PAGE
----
From the Magnificat to Mama Mia…

P1100875How do you make the most of a cold rainy bank holiday Monday and Tuesday in London? Definitely not the weather for lounging leisurely on a boat trip down the Thames.

Start by joining thousands of others on the pilgrimage to South Kensington tube station to emerge at the Natural History Museum…and join a huge crowd queuing in the torrential rain. No way! Take an intelligent deviation into the wonderland of the Victoria and Albert Museum just next door.

Hours of pleasure hunting through the gathered treasures of ages, and plenty of interactive stuff too. Feel the goosebumps as you see the first edition of William Shakespeare’s plays, the doodles in Da Vinci’s note-book and the icons to our religious and theatrical past.

From there still avoid the ever-growing, continually drenched queue to the History Museum and take a quick tube to the glorious monument which is St Paul’s Cathedral.

An excellent virtual tour via i phone interprets the architectural glory and rich historical density. Passing by the statue of John Donne you hear his stricken heart crying:

“Batter my heart, three-person’d God, for you
As yet but knock, breathe, shine, and seek to mend;
That I may rise and stand, o’erthrow me, and bend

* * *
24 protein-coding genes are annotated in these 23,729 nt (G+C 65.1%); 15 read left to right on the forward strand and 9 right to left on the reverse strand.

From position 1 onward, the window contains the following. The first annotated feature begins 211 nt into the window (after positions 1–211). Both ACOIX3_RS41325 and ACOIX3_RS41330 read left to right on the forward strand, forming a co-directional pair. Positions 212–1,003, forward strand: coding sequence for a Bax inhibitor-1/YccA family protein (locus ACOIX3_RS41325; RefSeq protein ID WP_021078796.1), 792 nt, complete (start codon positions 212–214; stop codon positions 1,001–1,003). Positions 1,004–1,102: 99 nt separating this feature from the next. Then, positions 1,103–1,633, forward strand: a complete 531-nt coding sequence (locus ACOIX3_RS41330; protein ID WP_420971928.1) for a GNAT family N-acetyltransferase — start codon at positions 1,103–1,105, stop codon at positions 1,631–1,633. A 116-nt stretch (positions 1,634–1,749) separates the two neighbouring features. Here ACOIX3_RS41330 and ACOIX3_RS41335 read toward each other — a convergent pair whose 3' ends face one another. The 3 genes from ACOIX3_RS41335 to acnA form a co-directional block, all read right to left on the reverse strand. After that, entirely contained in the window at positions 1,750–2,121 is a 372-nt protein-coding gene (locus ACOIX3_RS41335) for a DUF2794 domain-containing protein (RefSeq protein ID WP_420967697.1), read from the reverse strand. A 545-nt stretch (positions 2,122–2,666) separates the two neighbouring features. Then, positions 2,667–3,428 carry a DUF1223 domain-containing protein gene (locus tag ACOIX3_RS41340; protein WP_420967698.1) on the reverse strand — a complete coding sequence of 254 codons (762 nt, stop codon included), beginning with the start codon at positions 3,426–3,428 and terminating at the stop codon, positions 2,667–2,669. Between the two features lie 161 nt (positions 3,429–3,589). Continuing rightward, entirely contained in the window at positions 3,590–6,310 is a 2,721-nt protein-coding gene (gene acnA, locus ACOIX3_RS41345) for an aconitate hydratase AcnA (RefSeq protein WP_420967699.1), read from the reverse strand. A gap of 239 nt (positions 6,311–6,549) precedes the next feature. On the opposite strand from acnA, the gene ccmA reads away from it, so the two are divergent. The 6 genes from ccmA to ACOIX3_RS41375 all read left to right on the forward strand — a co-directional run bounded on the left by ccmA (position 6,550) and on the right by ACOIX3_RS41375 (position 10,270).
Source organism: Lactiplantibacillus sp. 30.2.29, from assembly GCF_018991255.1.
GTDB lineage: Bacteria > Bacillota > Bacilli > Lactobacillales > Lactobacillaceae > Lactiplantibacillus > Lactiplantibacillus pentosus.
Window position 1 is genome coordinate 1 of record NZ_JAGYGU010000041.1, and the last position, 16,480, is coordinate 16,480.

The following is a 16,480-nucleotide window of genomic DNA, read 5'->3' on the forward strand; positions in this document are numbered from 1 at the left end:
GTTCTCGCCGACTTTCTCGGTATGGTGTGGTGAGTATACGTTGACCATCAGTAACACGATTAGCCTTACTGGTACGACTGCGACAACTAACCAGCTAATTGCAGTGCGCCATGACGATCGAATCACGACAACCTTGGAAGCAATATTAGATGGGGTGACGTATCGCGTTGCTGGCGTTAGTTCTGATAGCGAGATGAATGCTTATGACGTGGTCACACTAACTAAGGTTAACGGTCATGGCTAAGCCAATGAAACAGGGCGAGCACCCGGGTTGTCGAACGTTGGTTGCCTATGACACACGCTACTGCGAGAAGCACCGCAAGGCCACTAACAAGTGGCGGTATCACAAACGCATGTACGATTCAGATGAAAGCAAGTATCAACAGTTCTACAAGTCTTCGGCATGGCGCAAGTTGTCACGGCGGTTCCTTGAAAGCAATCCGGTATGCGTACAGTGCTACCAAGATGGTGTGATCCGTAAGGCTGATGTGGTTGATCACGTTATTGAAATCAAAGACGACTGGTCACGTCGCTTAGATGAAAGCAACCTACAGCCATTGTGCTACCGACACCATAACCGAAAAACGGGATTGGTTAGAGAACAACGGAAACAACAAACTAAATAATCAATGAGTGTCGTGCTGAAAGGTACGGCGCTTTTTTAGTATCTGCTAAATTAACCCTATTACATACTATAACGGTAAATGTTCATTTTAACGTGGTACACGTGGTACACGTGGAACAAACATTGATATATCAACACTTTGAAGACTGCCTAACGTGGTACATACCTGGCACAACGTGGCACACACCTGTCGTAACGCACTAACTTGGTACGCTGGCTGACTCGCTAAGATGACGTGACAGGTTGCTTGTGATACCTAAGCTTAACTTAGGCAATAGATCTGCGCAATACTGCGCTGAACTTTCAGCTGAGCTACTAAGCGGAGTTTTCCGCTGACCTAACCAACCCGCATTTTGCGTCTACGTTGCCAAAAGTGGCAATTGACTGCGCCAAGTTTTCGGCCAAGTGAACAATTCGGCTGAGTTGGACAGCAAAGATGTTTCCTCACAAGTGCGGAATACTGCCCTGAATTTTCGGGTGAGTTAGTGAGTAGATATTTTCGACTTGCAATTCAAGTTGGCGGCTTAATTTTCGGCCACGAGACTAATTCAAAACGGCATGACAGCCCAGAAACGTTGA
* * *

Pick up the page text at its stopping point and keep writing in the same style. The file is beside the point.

Your force to break, blow, burn, and make me new.
I, like an usurp’d town to another due,
Labor to admit you, but oh, to no end;
Reason, your viceroy in me, me should defend,
But is captiv’d, and proves weak or untrue.
Yet dearly I love you, and would be lov’d fain,
But am betroth’d unto your enemy;
Divorce me, untie or break that knot again,
Take me to you, imprison me, for I,
Except you enthrall me, never shall be free,
Nor ever chaste, except you ravish me.”

Such exaltation leads to the elevation of climbing the 528 steps to the Golden Gallery via
the mythic Whispering Gallery with its paintings of St Paul’s life dominating the dome.

An even greater descent into the crypt reveals the very heart of the nation, where,
subdued before Nelson’s tomb, England expects everyman to do his duty.P1100893

Emerging into the lighted altar for evensong, the raised fingers of the risen Christ beckon
worship. Cranmer’s age-old liturgy resounds once again as Mary’s Magnificat and
Simeon’s Nunc Dimittis marry the Jewish Psalmic tradition and humble the heart to the universal DNA of devotion.

Begin the next day, relatively queueless (or even clueless?) and certainly less soaked, at
the unmissable Natural History Museum. Relive “A Night at the Museum” in the famous
entrance hall and then do the dinosaurs with the growling T. Rex. Guy the gorilla – a
stuffed relic from London zoo, brings back childhood memories while the huge model
whale never fails to thrill.

P1100956After such a fossilised morning, stimulate the artist in you with a visit to the National
Gallery. Another superb building filled with the masterpieces of history. A synergy of
visual genius unveiled to hungry hearts and eyes.

Van Gogh’s Sunflowers, Van Eyck’s Arnolfini couple, and Rembrandt’s rendition of
Belshazzar’s feast – where the writing is really on the wall, weigh us all in the balance.

Escaping into the dynamic Covent Garden, seeking a more prosaic “Evensong”, the
Novello theatre offers the universal panacea of Abba and the “Mama Mia” musical.


“Dancing Queen” and “Waterloo” herald the end of a brilliant couple of days.

“See that girl, watch that scene…”


About thechildanimalpoetandsaint

I am a runner and a preacher...
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